Start With Why
A Book By Simon Sinek
Why is your (the organization’s) purpose, cause, or belief? Do you know why you do what you do? I believe those who join the emergency management profession (or any other first responder profession) are driven by a sense of service and a desire to be a force of good. Is this our why? Is it clear to you, to the community, to stakeholders, and to public officials why your organization exists? Are you inspired by the work that you do? And as a leader, how do you inspire others? It all starts with Why.
If you find it hard to explain why you do what you do, it is hard to do so; your why is your purpose, cause, or belief and exists in the Limbic Brain, an area of the brain that is biologically hard to translate into speech. Like love, your Why can live without being able to put it into words. It just feels right. It is much easier to articulate how we do something or the results of our efforts because those exist in the Neocortex, an area of the brain where rational thought is processed, and speech is formed. When we use the phrase winning hearts and minds it refers to the Limbic Brain (heart, feeling, WHY) and Neocortex (rational, How, What). This is important for us Emergency Managers to understand when we are developing our messaging to inspire action, so we can get better results, starting with Why we are doing what we are doing. In the book, Simon Sinek expresses the relationship of Why, How, and What as the golden circles and talks about an inside-out approach to leading. Many organizations start with how and what they do (or produce) because it’s easier to explain how and what does not inspire loyalty and passion, only short-term compliance. When an organization can express Why they are doing what they are doing, they attract people with similar whys and build lasting relationships, and in Emergency Management, relationships are everything.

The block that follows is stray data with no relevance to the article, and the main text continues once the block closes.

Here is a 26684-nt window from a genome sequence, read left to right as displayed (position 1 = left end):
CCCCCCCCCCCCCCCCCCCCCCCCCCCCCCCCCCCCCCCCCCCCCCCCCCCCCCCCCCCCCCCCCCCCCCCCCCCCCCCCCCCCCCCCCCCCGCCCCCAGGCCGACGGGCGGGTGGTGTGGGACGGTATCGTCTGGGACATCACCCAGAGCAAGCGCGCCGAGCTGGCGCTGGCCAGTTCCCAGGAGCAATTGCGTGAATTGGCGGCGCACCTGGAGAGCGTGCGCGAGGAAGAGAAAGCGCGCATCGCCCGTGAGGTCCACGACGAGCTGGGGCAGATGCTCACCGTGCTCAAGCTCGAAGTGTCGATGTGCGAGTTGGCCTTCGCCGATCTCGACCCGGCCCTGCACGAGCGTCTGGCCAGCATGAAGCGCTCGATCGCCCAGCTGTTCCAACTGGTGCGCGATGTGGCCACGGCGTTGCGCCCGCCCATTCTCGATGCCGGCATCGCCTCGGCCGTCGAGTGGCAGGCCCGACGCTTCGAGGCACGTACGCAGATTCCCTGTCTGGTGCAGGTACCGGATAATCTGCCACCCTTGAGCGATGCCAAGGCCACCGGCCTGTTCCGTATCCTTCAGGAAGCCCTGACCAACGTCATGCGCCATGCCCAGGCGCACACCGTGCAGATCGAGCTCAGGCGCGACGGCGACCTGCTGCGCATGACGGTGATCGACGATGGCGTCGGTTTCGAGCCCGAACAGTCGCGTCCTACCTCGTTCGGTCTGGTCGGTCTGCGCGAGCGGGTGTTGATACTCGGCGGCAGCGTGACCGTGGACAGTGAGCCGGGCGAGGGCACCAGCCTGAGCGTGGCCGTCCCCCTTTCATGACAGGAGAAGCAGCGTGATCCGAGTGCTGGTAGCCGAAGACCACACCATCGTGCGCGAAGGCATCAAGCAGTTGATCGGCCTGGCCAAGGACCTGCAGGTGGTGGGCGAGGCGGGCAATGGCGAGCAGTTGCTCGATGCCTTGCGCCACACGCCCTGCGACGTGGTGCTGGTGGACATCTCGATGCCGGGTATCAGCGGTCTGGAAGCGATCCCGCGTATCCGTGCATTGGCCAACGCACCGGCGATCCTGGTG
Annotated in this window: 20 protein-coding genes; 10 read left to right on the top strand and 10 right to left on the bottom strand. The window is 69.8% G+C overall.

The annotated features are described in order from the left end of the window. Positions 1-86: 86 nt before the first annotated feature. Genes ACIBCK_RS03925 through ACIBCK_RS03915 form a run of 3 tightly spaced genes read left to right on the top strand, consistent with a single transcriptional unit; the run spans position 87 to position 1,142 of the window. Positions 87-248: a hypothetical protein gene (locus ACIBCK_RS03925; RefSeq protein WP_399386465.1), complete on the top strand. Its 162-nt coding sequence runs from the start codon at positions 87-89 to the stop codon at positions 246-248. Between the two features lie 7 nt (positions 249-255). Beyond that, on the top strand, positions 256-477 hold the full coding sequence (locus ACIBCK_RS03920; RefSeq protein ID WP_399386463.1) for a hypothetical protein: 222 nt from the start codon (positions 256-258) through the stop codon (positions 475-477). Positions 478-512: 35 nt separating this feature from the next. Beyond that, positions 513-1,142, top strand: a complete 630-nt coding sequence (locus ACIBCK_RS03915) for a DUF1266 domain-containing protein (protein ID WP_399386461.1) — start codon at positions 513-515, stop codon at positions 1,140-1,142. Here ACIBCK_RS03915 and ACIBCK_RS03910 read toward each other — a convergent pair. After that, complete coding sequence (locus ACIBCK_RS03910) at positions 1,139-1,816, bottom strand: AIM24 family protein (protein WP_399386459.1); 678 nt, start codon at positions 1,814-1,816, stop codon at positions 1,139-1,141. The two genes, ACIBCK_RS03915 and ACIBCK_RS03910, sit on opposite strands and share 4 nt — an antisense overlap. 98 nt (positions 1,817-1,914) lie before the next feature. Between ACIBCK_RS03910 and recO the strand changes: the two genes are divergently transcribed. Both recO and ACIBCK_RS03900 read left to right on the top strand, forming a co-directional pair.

As leaders, “Why” is extremely important. We must articulate to subordinates why the organization does what it does. Why will it help attract more driven employees, improve employee retention, and increase productivity even through hard times. Why is the difference between an employee that comes to work to “punch a clock” and do as little as possible (quiet quitting) driven only by a paycheck versus an employee who shows up early and is passionate about making every second of the workday count and is proud of the work they do. If we invert the golden circles upright, we see the Why at the top of the cone. Why is where leaders are. It is up to them to continuously articulate and display the WHY. How are the employees achieving the Why and producing the What. Suppose an organization understands the Why it can better filter through the many extra efforts and focus on the essential tasks in line with the Why. The book refers to this as the celery test. The celery test is a supermarket analogy to depict decision-making when filtered through your Why. As leaders, Why is our vision and our idea it is only as good as our ability to communicate it. We are just visionaries without the ability to share our vision; leaders must do both.
So, why are you an Emergency Manager? Why does your organization exist?
Know your Why and use it as a filter for your decisions. Take some time as the year ends to reevaluate why you do what you do and is what you’re doing is in line with your why. If your efforts and why are not aligned, it's time to make adjustments for the new year.
Know why the organization you work for exists, and be decerning when choosing an organization to invest your time in. If your why does not align with the organization’s, it will be tough to be motivated to do your best. If you dread Mondays, it may be because your why does not align with the organization.
As a leader, know the Whys, your Why, the organization’s Why, and the employees’ Why. Communicate your and the organization’s Whys and teach your employees to communicate theirs.
People may consume what you do, but they will desire WHY you do what you do.